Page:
Inter-rater reliability of the Oral Assessment Guide for oral cancer patients between nurses and dental hygienists: the difficulties in objectively assessing oral health
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Perioperative oral care is effective for the prevention and reduction of complications following surgery. However, oral cancer patients’ oral health is often poor. During hospitalization, oral cancer patients frequently receive oral care from ward nurses as well as professional oral care from dental hygienists. Maintenance of good oral hygiene in these patients ideally requires cooperation between nurses and dental hygienists. Consequently, communication tools used to share information about the status of patients’ oral health are needed. One such tool is the Oral Assessment Guide (OAG). However, the inter-rater reliability of the OAG has not been consistently reported; therefore, we examined this between nurses and dental hygienists.
Participants comprised 76 patients hospitalized for oral cancer treatment. After surgery, a nurse and a dental hygienist performed oral assessments using the OAG. Comparative statistical analyses were conducted to examine differences and consistencies in the scores of nurses and dental hygienists.
Although almost all patients’ oral health status was poor, none were given the worst score in the mucous membrane or gingiva categories. Further, the tongue, saliva, mucous membrane, gingiva, and teeth/denture categories had low κ coefficients, indicating poor nurse–dental hygienist inter-rater reliability. In contrast, the κ coefficients and agreement rates for voice and swallowing were high. Dental hygienists’ scores were significantly higher for the tongue, gingiva, and teeth/denture categories than were nurses’ scores.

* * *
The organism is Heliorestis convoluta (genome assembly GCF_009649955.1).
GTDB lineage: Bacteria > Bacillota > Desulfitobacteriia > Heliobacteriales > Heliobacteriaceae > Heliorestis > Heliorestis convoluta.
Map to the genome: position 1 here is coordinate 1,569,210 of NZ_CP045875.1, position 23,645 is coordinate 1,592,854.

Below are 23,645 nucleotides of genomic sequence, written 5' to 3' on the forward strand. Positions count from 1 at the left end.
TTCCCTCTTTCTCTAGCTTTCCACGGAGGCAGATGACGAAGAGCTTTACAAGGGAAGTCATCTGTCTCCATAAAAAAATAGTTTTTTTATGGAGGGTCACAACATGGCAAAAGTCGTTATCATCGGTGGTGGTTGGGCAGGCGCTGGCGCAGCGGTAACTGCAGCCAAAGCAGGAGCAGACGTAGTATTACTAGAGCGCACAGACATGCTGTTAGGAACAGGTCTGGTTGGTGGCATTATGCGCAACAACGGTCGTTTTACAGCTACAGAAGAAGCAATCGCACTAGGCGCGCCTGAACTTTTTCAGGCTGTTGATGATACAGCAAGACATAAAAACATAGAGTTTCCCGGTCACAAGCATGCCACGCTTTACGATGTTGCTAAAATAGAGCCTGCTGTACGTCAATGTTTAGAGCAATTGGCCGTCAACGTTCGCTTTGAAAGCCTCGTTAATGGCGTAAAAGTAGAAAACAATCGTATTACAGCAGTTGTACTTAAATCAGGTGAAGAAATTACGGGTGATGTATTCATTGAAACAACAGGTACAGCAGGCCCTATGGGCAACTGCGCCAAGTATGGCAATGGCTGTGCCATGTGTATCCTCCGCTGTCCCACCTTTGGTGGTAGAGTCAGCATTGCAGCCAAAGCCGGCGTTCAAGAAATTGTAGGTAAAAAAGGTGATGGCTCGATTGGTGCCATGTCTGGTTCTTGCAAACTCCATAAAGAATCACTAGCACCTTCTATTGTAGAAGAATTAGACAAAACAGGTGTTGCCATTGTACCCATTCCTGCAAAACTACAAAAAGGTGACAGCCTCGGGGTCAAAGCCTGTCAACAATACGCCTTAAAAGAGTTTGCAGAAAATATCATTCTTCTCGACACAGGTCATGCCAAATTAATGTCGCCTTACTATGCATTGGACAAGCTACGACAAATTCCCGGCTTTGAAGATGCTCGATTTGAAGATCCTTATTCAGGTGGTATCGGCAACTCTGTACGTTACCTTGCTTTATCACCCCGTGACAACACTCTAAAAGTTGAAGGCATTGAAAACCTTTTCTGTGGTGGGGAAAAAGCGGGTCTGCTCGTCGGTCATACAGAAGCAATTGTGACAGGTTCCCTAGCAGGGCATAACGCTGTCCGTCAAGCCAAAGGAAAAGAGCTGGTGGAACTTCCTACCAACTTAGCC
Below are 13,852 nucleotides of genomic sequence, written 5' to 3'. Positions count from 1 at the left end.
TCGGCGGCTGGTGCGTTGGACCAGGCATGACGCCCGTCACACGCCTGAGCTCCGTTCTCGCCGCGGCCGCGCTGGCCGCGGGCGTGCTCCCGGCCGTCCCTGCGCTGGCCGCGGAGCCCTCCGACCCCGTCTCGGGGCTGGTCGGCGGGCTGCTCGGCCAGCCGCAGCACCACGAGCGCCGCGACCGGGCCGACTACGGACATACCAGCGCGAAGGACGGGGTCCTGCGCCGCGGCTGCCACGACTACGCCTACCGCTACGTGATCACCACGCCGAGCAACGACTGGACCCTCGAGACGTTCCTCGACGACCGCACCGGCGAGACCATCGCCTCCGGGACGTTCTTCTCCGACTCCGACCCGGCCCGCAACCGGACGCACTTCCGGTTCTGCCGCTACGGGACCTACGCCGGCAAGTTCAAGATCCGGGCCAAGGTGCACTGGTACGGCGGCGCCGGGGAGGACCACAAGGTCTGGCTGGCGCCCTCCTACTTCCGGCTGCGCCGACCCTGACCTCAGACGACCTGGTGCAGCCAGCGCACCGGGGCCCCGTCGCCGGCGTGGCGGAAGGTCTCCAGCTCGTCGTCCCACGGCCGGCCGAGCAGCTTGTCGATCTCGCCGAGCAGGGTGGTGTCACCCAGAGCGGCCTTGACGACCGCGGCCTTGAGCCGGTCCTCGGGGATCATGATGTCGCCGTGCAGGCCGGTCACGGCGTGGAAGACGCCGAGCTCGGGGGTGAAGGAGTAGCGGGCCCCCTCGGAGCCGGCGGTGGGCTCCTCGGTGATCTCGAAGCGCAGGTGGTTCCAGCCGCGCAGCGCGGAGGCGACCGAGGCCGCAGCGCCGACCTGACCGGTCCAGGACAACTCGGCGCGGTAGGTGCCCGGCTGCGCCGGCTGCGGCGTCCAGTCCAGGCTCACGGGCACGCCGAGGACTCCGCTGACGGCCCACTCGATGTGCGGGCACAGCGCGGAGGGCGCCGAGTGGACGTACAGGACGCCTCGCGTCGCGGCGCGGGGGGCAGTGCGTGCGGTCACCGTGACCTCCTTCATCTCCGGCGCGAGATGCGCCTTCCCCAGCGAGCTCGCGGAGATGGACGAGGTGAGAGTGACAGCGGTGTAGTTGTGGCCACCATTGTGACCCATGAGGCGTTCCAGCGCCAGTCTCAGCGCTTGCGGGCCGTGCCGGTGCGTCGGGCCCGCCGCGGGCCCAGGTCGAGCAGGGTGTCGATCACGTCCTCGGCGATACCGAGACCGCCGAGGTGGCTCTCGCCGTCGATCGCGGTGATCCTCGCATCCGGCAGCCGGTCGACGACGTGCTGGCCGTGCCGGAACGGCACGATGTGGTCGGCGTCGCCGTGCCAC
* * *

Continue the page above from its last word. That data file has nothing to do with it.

This study showed low nurse–dental hygienist inter-rater reliability for the OAG and highlighted the difficulties in objectively assessing patients’ symptoms and oral health conditions. Therefore, rather than only relying on an objective assessment of symptoms by a clinician, assessments should also include patients’ subjective reporting of symptoms. OAG will likely be used until a new assessment tool is developed. Objective assessment training and/or user manual development may be required to improve the reliability of OAG. The present training of one lesson a year is insufficient, and efforts should be made to improve this to get more reliable outcomes.
KeywordsNurses Dental hygienists Oral assessment guide Oral cancer Inter-rater reliability
Compliance with ethical standards
This study was approved by the Institutional Review Board for Clinical Research at Tokai University School of Medicine (16R-163). This clinical research was conducted in accordance with the Declaration of Helsinki as well as the Ethical Guidelines for Clinical Research by the Japanese Ministry of Health, Labour and Welfare. Written informed consent was obtained from each patient after an explanation of the study protocol. To protect personal information, the obtained data was managed by “anonymity with linking capability.”
The authors declare that they have no conflicts of interest.
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